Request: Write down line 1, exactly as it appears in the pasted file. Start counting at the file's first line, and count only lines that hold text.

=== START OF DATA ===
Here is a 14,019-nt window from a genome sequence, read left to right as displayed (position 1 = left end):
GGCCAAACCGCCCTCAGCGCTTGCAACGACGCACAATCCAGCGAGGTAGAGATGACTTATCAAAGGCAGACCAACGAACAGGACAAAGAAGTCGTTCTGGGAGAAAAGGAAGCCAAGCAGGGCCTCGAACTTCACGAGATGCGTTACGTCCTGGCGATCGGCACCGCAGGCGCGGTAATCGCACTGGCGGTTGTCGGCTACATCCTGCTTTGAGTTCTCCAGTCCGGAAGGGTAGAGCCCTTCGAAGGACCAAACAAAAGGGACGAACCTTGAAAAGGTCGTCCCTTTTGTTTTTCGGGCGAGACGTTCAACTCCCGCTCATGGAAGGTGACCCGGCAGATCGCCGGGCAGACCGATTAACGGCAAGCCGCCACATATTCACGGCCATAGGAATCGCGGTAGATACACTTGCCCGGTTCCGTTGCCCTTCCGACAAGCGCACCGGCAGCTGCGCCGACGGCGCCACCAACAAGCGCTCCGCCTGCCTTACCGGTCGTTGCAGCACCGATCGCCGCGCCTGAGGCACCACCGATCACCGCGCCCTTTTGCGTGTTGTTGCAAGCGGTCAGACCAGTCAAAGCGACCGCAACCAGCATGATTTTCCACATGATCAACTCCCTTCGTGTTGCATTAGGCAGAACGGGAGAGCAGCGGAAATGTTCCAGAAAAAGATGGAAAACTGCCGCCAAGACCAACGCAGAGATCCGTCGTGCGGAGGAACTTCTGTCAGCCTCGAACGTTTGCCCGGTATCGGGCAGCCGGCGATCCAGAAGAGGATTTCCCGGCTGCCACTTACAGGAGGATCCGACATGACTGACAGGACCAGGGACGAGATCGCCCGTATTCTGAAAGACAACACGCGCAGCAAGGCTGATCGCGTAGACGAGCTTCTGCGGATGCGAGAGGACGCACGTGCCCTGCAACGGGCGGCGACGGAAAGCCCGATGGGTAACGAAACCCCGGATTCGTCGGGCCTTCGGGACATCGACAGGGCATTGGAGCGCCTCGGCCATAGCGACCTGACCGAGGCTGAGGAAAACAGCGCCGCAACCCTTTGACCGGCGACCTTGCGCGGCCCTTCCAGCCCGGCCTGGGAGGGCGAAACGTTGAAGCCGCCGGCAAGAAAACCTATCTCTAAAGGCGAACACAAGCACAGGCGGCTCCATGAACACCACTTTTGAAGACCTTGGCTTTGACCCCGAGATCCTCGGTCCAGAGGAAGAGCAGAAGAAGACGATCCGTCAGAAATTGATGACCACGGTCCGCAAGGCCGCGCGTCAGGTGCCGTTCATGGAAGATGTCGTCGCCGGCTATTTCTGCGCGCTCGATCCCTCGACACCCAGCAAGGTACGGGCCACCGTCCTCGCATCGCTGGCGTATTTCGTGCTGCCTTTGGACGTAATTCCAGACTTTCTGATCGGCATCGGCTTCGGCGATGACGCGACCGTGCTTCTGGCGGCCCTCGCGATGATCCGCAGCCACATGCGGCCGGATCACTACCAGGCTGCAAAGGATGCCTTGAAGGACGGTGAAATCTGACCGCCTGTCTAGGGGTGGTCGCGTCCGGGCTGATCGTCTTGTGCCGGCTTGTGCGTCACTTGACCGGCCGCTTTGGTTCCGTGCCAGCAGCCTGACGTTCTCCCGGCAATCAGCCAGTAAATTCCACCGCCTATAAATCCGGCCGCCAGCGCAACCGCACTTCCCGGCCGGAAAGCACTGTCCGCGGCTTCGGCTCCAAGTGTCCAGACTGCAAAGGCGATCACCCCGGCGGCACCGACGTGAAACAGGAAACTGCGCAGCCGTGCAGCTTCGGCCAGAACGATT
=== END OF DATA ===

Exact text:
Here is a 14,019-nt window from a genome sequence, read left to right as displayed (position 1 = left end):